Counting Our Blessings

For the week ending 26 November 2022 / 2 Kislev 5783

The Amidah (Part 26) The Final Blessing: Peace (part 2)

by Rabbi Reuven Lauffer
Library Library Library

“Prayer is not a miracle. It is a tool, man’s paintbrush in the art of life. Prayer is man’s weapon to defend himself in the struggle of life. It is a reality. A fact of life” (Rabbi Avrahom Chaim Feuer)

The nineteenth blessing reads: “Establish peace, goodness, blessing, graciousness, kindness, and compassion upon us and upon all of Your people Israel. Bless us, our Father, all of us as one, with the light of Your Countenance You gave us, our Hashem, the Torah of life and a love of kindness, righteousness, blessing, compassion, life and peace. And may it be good in Your eyes to bless Your people Israel in every season and in every hour with Your peace. Blessed are You, Hashem, Who blesses His people Israel with peace.

Our blessing opens with a plea that Hashem “establish peace, graciousness, kindness and compassion.” Rabbi Yosef Albo (1380-1444), the brilliant Spanish Torah scholar renowned for his masterpiece Sefer HaIkrim, defines “graciousness, kindness and compassion” as stages a person goes through in their spiritual development. When a person focuses on self-growth and becoming a better person, they become the recipient of Hashem’s graciousness. However, there are times when continuous growth is too difficult to sustain. At those times, even though there is no recent additional growth, if a person succeeds in holding on to the levels that they have previously reached, Hashem relates to them with kindness. And there are moments when a person’s connection to Hashem is so weakened by their negative actions that they actually move away from Hashem. Even under those circumstances, Hashem is compassionate and patient.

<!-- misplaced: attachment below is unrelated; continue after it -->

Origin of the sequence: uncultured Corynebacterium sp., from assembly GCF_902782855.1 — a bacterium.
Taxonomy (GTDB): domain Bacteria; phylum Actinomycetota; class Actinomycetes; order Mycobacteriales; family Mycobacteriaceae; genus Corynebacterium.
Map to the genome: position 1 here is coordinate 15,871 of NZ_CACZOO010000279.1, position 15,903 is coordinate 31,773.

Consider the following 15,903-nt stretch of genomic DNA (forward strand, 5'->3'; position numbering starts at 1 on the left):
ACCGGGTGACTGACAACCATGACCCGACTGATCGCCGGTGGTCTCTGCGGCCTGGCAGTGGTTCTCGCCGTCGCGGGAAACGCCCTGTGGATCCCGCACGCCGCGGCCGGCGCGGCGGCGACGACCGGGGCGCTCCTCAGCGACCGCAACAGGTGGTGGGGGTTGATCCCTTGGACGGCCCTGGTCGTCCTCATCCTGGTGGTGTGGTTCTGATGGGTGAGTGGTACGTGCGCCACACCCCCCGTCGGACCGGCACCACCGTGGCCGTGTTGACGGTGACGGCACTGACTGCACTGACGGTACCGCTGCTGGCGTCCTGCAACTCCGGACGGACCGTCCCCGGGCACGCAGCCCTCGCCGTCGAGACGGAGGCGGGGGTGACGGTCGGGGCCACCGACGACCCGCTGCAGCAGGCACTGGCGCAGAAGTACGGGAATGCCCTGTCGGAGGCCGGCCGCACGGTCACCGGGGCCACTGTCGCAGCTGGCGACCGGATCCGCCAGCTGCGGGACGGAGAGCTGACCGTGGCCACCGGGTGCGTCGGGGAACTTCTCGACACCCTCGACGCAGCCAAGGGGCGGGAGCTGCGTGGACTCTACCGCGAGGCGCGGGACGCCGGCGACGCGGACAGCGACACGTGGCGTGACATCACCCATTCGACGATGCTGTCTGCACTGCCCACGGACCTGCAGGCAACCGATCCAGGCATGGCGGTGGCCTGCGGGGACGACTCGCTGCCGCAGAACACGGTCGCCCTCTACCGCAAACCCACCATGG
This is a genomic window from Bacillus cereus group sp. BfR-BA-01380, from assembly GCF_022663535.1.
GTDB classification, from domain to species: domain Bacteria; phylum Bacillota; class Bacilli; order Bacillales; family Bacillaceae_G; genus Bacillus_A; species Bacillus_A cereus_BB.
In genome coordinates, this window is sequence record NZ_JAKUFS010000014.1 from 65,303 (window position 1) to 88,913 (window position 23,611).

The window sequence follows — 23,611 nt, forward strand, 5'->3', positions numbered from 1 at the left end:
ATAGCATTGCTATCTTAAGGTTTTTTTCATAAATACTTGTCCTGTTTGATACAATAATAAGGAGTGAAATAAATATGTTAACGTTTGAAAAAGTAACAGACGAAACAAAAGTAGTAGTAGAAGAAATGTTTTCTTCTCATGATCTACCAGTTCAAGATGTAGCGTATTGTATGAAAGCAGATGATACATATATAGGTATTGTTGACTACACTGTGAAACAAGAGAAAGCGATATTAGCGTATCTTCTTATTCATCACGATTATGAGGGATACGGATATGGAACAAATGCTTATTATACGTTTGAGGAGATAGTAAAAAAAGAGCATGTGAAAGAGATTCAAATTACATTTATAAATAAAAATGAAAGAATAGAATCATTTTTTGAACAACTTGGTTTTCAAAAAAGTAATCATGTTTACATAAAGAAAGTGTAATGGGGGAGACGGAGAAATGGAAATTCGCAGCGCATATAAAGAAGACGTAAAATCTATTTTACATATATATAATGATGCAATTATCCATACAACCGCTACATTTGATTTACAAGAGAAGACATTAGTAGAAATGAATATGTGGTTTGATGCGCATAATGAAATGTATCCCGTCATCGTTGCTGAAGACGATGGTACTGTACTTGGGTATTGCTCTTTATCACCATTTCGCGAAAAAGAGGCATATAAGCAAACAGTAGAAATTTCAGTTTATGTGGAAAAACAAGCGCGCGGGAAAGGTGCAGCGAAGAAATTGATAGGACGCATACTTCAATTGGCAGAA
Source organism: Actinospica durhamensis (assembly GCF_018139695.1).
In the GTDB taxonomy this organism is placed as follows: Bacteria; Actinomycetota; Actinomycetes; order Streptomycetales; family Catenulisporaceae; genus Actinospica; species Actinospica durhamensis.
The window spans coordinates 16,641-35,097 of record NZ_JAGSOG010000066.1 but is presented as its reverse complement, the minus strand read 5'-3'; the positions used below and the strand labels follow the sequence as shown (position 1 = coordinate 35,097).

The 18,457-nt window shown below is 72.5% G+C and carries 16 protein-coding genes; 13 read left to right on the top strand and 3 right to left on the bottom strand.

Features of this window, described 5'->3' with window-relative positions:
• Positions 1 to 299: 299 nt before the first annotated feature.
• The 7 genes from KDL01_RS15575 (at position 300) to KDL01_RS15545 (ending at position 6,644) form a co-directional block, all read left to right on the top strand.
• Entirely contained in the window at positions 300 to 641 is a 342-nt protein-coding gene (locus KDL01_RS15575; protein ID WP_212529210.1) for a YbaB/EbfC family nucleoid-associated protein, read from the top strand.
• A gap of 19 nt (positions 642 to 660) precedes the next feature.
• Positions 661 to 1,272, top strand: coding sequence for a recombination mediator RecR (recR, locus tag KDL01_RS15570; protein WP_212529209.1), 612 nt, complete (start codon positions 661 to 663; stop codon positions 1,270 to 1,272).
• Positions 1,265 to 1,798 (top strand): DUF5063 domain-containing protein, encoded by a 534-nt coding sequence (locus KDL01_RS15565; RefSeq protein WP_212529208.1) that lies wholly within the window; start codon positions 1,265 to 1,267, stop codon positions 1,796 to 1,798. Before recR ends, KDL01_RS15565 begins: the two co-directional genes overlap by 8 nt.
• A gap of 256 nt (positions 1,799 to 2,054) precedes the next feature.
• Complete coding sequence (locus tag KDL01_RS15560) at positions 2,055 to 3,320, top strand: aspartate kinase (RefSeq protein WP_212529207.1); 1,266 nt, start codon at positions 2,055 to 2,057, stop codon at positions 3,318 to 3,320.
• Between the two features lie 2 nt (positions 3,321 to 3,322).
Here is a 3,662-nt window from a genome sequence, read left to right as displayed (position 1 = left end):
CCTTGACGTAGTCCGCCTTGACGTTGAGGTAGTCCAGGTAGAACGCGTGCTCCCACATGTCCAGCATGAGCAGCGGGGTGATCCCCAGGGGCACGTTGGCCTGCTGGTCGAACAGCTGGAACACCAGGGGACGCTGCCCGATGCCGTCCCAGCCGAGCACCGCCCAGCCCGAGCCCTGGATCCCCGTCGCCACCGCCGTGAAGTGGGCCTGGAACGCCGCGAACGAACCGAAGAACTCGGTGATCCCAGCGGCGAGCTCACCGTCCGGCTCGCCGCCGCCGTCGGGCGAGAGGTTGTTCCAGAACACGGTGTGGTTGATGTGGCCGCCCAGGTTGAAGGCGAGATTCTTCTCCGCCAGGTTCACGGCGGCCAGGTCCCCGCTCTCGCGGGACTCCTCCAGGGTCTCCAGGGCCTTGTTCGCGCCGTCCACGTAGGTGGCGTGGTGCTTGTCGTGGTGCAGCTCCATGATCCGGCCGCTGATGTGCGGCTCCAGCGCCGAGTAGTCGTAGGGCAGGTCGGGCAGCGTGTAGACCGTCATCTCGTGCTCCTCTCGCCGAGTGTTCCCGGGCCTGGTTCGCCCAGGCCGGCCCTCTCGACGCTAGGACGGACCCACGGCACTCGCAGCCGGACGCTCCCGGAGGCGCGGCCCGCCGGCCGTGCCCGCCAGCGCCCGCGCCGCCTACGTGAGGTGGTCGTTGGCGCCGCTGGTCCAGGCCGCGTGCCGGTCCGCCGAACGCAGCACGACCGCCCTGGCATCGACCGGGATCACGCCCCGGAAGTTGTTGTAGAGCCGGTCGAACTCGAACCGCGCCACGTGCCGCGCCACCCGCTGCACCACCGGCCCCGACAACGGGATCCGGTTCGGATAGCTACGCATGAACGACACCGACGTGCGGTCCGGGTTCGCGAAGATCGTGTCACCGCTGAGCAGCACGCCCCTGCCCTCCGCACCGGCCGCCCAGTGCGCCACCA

Rabbi Eliezer Horowitz (d.1806) was the rabbi in Tarnogrod, Poland. He was a disciple of Rabbi Elimelech of Lizhensk. He was renowned for his deep analytical thinking and for his riveting Torah teachings to the public. After his passing, a book of his Torah thoughts and innovative insights was published under the title of Noam Megadim u’Chevod HaTorah. In the Torah portion of Nasso,he questions how it is possible for us to ask Hashem to fulfill all our needs and desires. Due to our never-ending demands, it is impossible for us to delineate them all. Therefore, he explains that our blessing entreats Hashem that we be blessed with “the light of Your Countenance” because when Hashem illuminates our lives, we will merit experiencing all the goodness that there is to be had in our physical world.

It is, however, perhaps somewhat chutzpadik for us to imagine that we can ask Hashem to illuminate our lives when, at the very same time, we may not be living our lives in exactly the way Hashem demands from us. Rabbi Elya Lopian explains that this is the reason why our blessing speaks of “love of kindness.” It is not enough to perform acts of kindness. Rather, we have to aspire to reach the level of loving kindness. Of course, the only way to attain such an exalted level is to be continuously involved with doing acts of kindness so that this desire becomes ingrained within us.